Nadya believes women are the hardest hit by environmental challenges especially in rural areas where their chores revolve around fetching water, collecting firewood and so on.

“If they [women] understood how they could play a part in conservation, I really think it could turn the tides since it’s a lot more personal for them,” she said.

Nadya has faith in the ability of the youth to change the world. “The youth,” she says, “when passionate, have the power to change the world since they have tools like social media that can spark conversations and action across the world at their disposal.”


In this episode, the popular Kenyan pop, hip-hop and R&B artist Nyamari Ongegu popularly known as Nyashinski sat down with our own Natasha Gatungo to chat about life, music, environmental and wildlife conservation and what inspires him.


During the conversation, Nyashinski urged the youth to be more actively involved in the protection of the environment and wildlife without waiting for things to get worse.

“The youth need to own and drive conservation affairs in the country. It’s not a preserve of the old,” he said.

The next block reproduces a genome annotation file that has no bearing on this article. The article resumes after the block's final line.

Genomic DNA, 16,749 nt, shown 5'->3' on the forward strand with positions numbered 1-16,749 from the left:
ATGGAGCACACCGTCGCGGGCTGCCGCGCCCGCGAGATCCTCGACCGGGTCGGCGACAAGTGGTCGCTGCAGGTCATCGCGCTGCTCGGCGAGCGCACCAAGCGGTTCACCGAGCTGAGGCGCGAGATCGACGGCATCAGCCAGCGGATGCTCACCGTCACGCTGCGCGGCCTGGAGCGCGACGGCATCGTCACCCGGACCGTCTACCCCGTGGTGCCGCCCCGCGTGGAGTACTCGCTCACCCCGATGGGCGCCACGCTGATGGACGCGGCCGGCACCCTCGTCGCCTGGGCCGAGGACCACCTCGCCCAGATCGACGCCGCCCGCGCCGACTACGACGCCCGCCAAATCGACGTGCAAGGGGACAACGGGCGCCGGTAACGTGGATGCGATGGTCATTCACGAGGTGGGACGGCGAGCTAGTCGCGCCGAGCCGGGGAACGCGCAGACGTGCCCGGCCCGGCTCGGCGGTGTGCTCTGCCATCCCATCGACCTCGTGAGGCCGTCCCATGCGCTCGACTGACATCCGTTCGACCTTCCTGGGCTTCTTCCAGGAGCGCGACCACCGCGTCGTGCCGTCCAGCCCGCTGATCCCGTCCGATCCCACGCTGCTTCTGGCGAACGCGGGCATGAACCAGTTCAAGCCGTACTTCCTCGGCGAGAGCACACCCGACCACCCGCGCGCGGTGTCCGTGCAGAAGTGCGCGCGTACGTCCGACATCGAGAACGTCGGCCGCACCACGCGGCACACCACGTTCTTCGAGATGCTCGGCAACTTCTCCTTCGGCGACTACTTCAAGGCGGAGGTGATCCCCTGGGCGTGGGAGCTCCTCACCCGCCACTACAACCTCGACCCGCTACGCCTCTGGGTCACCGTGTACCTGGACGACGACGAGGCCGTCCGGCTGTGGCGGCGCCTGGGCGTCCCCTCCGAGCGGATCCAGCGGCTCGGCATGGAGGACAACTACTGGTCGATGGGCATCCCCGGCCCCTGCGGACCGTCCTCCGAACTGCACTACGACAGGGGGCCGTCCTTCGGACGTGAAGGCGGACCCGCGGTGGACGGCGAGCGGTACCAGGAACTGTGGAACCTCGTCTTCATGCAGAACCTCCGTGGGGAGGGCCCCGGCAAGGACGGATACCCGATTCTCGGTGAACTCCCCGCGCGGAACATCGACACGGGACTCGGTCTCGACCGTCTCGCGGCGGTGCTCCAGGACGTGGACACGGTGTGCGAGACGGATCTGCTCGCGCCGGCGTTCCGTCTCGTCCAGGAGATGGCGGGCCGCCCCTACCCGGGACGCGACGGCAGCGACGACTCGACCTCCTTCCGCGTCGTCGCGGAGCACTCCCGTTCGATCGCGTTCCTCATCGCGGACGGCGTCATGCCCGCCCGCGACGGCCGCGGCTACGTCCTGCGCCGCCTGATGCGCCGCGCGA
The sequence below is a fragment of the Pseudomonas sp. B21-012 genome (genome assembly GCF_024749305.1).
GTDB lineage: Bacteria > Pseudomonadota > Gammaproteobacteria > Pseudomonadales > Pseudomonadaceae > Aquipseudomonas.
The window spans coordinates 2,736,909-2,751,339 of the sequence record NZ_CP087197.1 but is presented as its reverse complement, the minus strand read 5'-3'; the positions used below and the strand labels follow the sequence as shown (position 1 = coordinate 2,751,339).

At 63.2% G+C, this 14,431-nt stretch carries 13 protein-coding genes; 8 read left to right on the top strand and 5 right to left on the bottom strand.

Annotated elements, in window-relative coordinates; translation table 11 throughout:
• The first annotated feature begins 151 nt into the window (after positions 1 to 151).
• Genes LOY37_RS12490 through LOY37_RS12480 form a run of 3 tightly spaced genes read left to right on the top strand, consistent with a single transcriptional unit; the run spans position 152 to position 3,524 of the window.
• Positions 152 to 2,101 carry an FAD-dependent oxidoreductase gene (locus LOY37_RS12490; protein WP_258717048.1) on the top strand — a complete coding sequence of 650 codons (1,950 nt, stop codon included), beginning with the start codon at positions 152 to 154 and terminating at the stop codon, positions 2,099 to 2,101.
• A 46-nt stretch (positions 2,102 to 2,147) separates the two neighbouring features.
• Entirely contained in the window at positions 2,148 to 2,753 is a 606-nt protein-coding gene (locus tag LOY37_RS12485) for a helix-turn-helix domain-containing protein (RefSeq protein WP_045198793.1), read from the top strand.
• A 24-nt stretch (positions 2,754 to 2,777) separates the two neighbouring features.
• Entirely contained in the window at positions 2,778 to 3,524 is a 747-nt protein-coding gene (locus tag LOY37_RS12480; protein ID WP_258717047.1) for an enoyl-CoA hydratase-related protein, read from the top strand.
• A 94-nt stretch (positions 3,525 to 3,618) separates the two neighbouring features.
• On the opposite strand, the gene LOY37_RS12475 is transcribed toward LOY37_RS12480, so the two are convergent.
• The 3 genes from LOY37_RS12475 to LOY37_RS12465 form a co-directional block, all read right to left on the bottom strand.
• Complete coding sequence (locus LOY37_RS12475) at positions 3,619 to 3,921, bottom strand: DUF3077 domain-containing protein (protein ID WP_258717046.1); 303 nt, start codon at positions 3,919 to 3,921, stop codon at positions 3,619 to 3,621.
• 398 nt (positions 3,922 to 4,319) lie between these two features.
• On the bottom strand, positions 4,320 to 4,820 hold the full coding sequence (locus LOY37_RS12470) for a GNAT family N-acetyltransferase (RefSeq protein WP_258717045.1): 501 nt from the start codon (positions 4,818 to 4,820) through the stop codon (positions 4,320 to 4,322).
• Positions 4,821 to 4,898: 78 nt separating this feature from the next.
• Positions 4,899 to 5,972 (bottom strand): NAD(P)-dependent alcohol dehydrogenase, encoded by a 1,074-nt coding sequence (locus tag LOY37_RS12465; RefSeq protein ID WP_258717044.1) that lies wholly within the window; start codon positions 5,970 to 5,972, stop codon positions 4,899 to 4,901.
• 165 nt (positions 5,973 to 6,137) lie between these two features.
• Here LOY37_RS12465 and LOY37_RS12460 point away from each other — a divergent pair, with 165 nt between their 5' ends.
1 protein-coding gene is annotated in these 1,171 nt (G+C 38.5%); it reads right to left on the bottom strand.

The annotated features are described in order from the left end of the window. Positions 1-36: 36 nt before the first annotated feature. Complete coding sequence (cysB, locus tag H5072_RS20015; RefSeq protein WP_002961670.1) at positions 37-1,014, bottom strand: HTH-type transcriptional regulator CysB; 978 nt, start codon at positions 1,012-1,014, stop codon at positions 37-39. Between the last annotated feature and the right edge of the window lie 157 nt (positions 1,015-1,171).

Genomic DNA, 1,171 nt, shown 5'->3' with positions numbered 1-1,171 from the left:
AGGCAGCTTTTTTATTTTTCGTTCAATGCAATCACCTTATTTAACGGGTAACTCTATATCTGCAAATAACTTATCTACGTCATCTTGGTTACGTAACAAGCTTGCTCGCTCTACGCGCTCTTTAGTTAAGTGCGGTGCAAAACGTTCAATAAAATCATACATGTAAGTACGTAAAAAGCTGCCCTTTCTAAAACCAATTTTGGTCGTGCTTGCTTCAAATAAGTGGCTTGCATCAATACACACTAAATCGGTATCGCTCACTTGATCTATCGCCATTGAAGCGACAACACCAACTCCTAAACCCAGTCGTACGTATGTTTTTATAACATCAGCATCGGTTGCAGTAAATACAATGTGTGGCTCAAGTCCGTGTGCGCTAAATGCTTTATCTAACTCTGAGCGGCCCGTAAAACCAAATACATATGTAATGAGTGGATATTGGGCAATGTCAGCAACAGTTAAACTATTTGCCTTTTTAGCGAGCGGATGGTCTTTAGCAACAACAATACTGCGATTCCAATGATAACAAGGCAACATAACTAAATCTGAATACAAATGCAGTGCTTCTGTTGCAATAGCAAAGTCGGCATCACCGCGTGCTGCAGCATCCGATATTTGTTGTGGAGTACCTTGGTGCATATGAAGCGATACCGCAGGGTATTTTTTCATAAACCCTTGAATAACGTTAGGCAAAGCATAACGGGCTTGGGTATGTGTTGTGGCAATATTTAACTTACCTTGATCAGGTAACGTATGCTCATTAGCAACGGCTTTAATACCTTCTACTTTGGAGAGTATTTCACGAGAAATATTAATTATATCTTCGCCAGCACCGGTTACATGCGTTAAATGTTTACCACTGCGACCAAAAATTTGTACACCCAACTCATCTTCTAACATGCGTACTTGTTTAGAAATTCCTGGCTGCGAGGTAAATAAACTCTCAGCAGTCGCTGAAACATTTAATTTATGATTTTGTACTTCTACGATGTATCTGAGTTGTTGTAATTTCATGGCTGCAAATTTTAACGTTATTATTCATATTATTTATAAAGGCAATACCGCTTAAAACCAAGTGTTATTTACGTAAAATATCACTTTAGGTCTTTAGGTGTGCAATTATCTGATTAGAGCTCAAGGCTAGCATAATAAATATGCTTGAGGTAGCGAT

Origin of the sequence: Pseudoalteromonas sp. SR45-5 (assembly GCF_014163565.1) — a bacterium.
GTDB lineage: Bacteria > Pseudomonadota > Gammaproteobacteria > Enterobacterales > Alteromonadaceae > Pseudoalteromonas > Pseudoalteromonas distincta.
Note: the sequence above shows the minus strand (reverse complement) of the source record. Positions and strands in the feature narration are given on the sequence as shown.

To be more involved, the former member of the now defunct rap trio group Kleptomaniax said that the current crop of youths is inclined to take action and only need to be more informed and enlightened if they are to play their role effectively.

“The more informed the youth are, the earlier they are likely to jump into the conservation bandwagon,” Nyashinski said. 

The Marathon Runner singer said he is not only ready to become a conservation ambassador and lend his voice to wildlife conservation efforts as an artist and a person of influence but will also actively play his part through donating towards conservation, encouraging others to be actively involved in environmental and wildlife conservation and being a conduit between stakeholders.